This publication is provided as a service to clients and associates of PFA solely for their own use and information.  The material is derived from sources believed to be reliable but its accuracy and the opinions based thereon are not guaranteed and have not been verified.  The content in this publication is for general information and education purposes only and not intended to serve as individual investment advice.  You should seek independent advice from a professional based on your individual circumstances.  The information in these materials may change at any time without notice.  To the extent that this material concerns tax matters, it is not intended or written to be used, and cannot be used, by a taxpayer for the purpose of avoiding penalties that may be imposed by law.  Each taxpayer should seek independent advice from a tax professional based on his or her individual circumstances.

This communication is strictly intended for individuals residing in the state(s) of CA, FL, IL, MO and TX. No offers may be made or accepted from any resident outside the specific states referenced.

Prepared by Broadridge Investor Communication Solutions, Inc. Copyright 2018.

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Market Week: March 12, 2018

The Markets (as of market close March 9, 2018)

Last week’s jobs report appears to have quelled investor fears, at least for the time being. Each of the indexes listed here posted impressive weekly gains, led by the tech-heavy Nasdaq and the small-cap Russell 2000, each of which gained over 4.0%. While the February employment figures saw over 300,000 new jobs added, meager wage growth didn’t support accelerating inflation. Last week’s rebound also pushed the major indexes ahead of their 2017 year-end values.

The price of crude oil (WTI) rose last week, closing at $62.12 per barrel early Friday evening, ahead of the prior week’s closing price of $61.45 per barrel. The price of gold (COMEX) climbed to $1,324.00 by early Friday evening, up from the prior week’s price of $1,323.70. The national average retail regular gasoline price increased to $2.560 per gallon on March 5, 2018, $0.012 greater than the prior week’s price and $0.219 higher than a year ago.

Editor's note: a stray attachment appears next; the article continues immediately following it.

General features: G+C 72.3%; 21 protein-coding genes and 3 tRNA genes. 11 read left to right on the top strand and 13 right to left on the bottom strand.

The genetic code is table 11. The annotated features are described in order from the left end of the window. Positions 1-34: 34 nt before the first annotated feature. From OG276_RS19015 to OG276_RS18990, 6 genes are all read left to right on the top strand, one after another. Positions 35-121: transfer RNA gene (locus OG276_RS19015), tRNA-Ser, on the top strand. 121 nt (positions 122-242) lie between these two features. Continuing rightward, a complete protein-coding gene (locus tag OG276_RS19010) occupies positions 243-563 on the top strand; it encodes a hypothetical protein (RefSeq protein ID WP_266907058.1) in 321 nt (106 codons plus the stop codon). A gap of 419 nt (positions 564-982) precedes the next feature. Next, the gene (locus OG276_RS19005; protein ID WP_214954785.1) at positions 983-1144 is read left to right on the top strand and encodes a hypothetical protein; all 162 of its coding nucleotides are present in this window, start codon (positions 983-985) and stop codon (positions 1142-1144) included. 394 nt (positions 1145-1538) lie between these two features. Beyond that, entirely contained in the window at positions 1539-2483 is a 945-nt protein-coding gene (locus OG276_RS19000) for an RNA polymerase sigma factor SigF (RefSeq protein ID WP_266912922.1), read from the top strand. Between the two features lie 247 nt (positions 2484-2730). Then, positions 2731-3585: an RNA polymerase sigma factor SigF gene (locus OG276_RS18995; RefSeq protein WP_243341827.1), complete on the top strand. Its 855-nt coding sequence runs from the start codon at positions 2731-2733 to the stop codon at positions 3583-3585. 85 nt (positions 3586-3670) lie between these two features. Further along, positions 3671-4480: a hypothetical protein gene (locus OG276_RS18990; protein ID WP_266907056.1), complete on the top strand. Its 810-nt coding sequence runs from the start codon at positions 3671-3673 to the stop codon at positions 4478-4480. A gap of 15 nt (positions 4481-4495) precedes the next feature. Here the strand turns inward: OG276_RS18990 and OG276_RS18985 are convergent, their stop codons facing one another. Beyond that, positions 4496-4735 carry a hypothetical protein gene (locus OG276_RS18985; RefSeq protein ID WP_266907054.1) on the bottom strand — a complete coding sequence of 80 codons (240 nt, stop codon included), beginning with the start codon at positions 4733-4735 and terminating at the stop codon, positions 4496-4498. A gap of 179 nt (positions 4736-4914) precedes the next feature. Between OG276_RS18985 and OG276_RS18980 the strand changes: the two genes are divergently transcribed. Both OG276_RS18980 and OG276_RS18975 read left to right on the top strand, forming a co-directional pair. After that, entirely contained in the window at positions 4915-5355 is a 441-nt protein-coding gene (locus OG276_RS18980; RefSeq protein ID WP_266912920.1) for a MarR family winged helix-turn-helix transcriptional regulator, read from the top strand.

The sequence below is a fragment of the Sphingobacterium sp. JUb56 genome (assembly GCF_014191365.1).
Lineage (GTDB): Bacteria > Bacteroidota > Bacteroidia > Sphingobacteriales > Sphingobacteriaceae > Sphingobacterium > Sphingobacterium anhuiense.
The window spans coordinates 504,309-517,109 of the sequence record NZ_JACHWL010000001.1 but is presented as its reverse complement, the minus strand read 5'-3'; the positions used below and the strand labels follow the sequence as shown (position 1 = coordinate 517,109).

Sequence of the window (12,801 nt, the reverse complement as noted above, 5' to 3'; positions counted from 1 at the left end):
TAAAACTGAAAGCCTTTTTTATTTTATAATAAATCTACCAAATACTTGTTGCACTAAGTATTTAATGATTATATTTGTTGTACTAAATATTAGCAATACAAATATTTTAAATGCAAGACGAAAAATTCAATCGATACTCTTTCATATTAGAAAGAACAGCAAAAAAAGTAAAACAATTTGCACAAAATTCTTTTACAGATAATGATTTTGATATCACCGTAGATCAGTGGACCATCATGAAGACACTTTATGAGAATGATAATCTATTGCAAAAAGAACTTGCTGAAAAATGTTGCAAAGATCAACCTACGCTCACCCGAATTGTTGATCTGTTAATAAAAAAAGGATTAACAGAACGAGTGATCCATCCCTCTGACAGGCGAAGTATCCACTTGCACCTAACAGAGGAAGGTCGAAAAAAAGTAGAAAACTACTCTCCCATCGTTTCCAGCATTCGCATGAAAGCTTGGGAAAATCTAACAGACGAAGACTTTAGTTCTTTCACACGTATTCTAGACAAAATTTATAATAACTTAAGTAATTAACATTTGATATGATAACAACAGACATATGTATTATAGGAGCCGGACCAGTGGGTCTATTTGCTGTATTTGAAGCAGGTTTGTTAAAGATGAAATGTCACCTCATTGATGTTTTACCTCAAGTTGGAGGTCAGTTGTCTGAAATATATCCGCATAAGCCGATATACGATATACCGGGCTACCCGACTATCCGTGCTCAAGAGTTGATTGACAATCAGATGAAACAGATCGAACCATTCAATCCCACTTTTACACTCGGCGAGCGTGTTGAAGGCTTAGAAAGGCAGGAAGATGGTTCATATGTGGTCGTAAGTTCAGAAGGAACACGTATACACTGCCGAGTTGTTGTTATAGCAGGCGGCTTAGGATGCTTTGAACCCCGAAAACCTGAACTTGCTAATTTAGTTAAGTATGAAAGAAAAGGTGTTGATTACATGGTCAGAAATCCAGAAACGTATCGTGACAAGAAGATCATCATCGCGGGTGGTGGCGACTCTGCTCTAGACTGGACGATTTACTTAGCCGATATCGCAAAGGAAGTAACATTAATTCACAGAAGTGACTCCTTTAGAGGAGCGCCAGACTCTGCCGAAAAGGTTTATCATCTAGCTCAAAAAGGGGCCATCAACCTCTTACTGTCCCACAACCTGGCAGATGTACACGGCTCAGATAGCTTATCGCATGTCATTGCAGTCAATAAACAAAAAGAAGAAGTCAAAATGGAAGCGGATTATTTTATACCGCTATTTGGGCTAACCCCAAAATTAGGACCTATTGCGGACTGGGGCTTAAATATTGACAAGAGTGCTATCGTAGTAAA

Market/Index 2017 Close Prior Week As of 3/9 Weekly Change YTD Change
DJIA 24719.22 24538.06 25335.74 3.25% 2.49%
Nasdaq 6903.39 7257.87 7560.81 4.17% 9.52%
S&P 500 2673.61 2691.25 2786.57 3.54% 4.22%
Russell 2000 1535.51 1533.17 1597.14 4.17% 4.01%
Global Dow 3085.41 3065.64 3143.16 2.53% 1.87%
Fed. Funds target rate 1.25%-1.50% 1.25%-1.50% 1.25%-1.50% 0 bps 0 bps
10-year Treasuries 2.41% 2.86% 2.89% 3 bps 48 bps

Chart reflects price changes, not total return. Because it does not include dividends or splits, it should not be used to benchmark performance of specific investments.

Last Week’s Economic Headlines

·         February saw 313,000 new jobs added, according to the latest employment report from the Bureau of Labor Statistics. Notable job gains occurred in construction (61,000), retail trade (50,000), professional and business services (50,000), and manufacturing (31,000). The unemployment rate remained at 4.1% for the fifth consecutive month. The average workweek for all employees rose by 0.1 hour to 34.5 hours in February. Average hourly earnings for all employees rose by $0.04 to $26.75, following a $0.07 gain in January. Over the year, average hourly earnings have increased by $0.68, or 2.6%. Overall, the number of significant new jobs added is a positive, while wages increased by only 0.1% for the month. The year-over-year gain slowed in February (2.6%) compared to January (2.9%), which was the largest gain since 2009. This should be positive news for investors who shunned the market for fear of rising inflation and interest rates.

·         The non-manufacturing (services) sector of the economy expanded in February, but at a slightly slower pace than the previous month, according to the latest report from the Institute for Supply Management. Supply managers indicated that manufacturing business activity, and new orders expanded, while employment and prices decreased last month. According to the report, the majority of respondents remain positive about business conditions and the economy.

·         A report that could bolster President Trump’s trade policy of increasing tariffs on imports, January’s goods and services trade deficit expanded sharply to $56.6 billion, up $2.7 billion from the $53.9 billion December revised deficit. In January, exports narrowed by $2.7 billion, while imports remained relatively the same, down less than $0.1 billion from December’s imports. Year-over-year, the goods and services deficit increased $7.9 billion, or 16.2%, from January 2017. Exports increased $9.7 billion, or 5.1%. Imports increased $17.6 billion, or 7.4%.